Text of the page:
Published: Monday, August 28, 2017 @ 3:03 PM
Updated: Wednesday, August 30, 2017 @ 5:41 PM
By: Breaking News Staff, Caryn Golden, Mike Campbell
The Myers family from Versailles, previously trapped in Houston, Texas at Texas Children's Hospital by the rising waters, is now on their way home to Ohio.
The family had been there for multiple surgeries for their 9-year-old son Aiden. They arrived August 8 for evaluation and had two surgeries, the last one last Friday — then the storm hit.
After being released from the hospital, Houston residents directed the family to two open roads out of the area.
Hurricane Harvey made landfall just as Aiden Myrers underwent neurosurgery at Texas Children's Hospital in Houston.
Myers has a rare genetic disease called Tuberous Sclerosis Complex or TSC, which causes tumors to grow in many of his organs.
The surgery to possibly end them had them make the long drive to Texas Children's Hospital in Houston before the storm hit.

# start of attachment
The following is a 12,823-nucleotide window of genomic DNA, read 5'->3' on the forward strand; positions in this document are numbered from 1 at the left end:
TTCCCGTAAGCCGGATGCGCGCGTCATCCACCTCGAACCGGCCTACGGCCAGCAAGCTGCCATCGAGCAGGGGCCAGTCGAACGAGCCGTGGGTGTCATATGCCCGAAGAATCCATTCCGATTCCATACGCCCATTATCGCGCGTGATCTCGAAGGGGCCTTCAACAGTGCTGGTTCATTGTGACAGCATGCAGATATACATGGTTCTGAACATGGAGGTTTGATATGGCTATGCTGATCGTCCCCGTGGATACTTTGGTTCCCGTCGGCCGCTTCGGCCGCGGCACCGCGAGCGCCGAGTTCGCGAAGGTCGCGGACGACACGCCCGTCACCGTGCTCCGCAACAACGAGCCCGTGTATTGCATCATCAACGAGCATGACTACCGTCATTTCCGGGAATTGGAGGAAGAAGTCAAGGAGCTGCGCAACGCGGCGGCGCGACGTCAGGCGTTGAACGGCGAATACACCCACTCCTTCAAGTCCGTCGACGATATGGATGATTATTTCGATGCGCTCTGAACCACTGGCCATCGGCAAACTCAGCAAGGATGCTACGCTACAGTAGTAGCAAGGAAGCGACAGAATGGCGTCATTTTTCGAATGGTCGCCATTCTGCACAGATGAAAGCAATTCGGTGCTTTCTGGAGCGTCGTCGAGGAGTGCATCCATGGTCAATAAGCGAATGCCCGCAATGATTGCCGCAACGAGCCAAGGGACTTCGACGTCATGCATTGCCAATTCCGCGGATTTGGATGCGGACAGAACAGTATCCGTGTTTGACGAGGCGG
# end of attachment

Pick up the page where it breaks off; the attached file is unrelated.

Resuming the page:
"Friday as the hurricane was making landfall, Dr. (Howard) Weiner performed surgery on Aiden, removed a couple of the tumors from the frontal lobe of his brain to finally control his seizures," said Myers.
"At that time, Houston wasn't really getting hit that hard. It was raining but no flooding," added Myers.
"Dr. Weiner did get here Saturday morning to check on Aiden, and Saturday night we went to bed and woke up the next morning, it was flooded. The roads out here are impassable,” Myers said.
The Myers' have three other young children at home in Versailles that started school this week.
But it's not their family they were worried about. "We are not struggling with the flood, our hearts are with the people, the staff taking care of us here at Texas Children's. They may not have a home to go to, we do in Ohio."
She asked Ohioans to show Texans their support. “If there is anyone in Ohio that can supply food, clothing, supplies, please do that, they need it down here," said Myers.
She described the images she saw in Houston, and the view out her son's hospital window.
"The scope of it is so much more than what you see...it's staggering to look at."